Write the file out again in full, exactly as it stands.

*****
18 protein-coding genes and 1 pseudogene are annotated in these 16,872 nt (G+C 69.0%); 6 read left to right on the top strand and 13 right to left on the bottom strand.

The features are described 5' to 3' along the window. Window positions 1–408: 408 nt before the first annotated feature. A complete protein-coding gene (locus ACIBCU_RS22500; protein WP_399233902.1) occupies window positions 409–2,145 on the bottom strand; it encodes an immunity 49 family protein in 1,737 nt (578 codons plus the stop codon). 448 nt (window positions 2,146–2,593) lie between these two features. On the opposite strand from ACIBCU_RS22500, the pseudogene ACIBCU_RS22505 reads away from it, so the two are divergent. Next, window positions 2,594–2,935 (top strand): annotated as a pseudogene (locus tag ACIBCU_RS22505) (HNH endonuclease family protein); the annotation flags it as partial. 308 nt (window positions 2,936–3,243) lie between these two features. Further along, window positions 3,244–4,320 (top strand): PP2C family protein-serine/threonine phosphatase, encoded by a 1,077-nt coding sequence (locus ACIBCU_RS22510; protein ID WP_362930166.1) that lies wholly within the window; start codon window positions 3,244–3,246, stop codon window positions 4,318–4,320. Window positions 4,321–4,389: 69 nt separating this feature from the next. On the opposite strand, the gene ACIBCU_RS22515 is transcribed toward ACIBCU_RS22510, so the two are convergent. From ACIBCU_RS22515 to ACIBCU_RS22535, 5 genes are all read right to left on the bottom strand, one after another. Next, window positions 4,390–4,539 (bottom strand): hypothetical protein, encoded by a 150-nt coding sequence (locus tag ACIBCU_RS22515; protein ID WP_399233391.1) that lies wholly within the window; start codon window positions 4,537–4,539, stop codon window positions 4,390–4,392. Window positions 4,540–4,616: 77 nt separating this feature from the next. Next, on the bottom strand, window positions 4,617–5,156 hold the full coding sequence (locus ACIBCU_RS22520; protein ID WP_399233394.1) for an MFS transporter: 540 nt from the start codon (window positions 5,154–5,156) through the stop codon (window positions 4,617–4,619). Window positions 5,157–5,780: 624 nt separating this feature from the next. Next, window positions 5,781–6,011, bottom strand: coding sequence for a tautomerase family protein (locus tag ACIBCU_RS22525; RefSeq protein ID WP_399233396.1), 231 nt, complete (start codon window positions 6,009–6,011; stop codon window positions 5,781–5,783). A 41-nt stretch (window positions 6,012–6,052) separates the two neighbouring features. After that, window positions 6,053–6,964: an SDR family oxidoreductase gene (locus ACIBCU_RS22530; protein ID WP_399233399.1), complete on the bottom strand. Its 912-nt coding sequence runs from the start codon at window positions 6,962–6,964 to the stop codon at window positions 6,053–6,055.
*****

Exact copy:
18 protein-coding genes and 1 pseudogene are annotated in these 16,872 nt (G+C 69.0%); 6 read left to right on the top strand and 13 right to left on the bottom strand.

The features are described 5' to 3' along the window. Window positions 1–408: 408 nt before the first annotated feature. A complete protein-coding gene (locus ACIBCU_RS22500; protein WP_399233902.1) occupies window positions 409–2,145 on the bottom strand; it encodes an immunity 49 family protein in 1,737 nt (578 codons plus the stop codon). 448 nt (window positions 2,146–2,593) lie between these two features. On the opposite strand from ACIBCU_RS22500, the pseudogene ACIBCU_RS22505 reads away from it, so the two are divergent. Next, window positions 2,594–2,935 (top strand): annotated as a pseudogene (locus tag ACIBCU_RS22505) (HNH endonuclease family protein); the annotation flags it as partial. 308 nt (window positions 2,936–3,243) lie between these two features. Further along, window positions 3,244–4,320 (top strand): PP2C family protein-serine/threonine phosphatase, encoded by a 1,077-nt coding sequence (locus ACIBCU_RS22510; protein ID WP_362930166.1) that lies wholly within the window; start codon window positions 3,244–3,246, stop codon window positions 4,318–4,320. Window positions 4,321–4,389: 69 nt separating this feature from the next. On the opposite strand, the gene ACIBCU_RS22515 is transcribed toward ACIBCU_RS22510, so the two are convergent. From ACIBCU_RS22515 to ACIBCU_RS22535, 5 genes are all read right to left on the bottom strand, one after another. Next, window positions 4,390–4,539 (bottom strand): hypothetical protein, encoded by a 150-nt coding sequence (locus tag ACIBCU_RS22515; protein ID WP_399233391.1) that lies wholly within the window; start codon window positions 4,537–4,539, stop codon window positions 4,390–4,392. Window positions 4,540–4,616: 77 nt separating this feature from the next. Next, on the bottom strand, window positions 4,617–5,156 hold the full coding sequence (locus ACIBCU_RS22520; protein ID WP_399233394.1) for an MFS transporter: 540 nt from the start codon (window positions 5,154–5,156) through the stop codon (window positions 4,617–4,619). Window positions 5,157–5,780: 624 nt separating this feature from the next. Next, window positions 5,781–6,011, bottom strand: coding sequence for a tautomerase family protein (locus tag ACIBCU_RS22525; RefSeq protein ID WP_399233396.1), 231 nt, complete (start codon window positions 6,009–6,011; stop codon window positions 5,781–5,783). A 41-nt stretch (window positions 6,012–6,052) separates the two neighbouring features. After that, window positions 6,053–6,964: an SDR family oxidoreductase gene (locus ACIBCU_RS22530; protein ID WP_399233399.1), complete on the bottom strand. Its 912-nt coding sequence runs from the start codon at window positions 6,962–6,964 to the stop codon at window positions 6,053–6,055.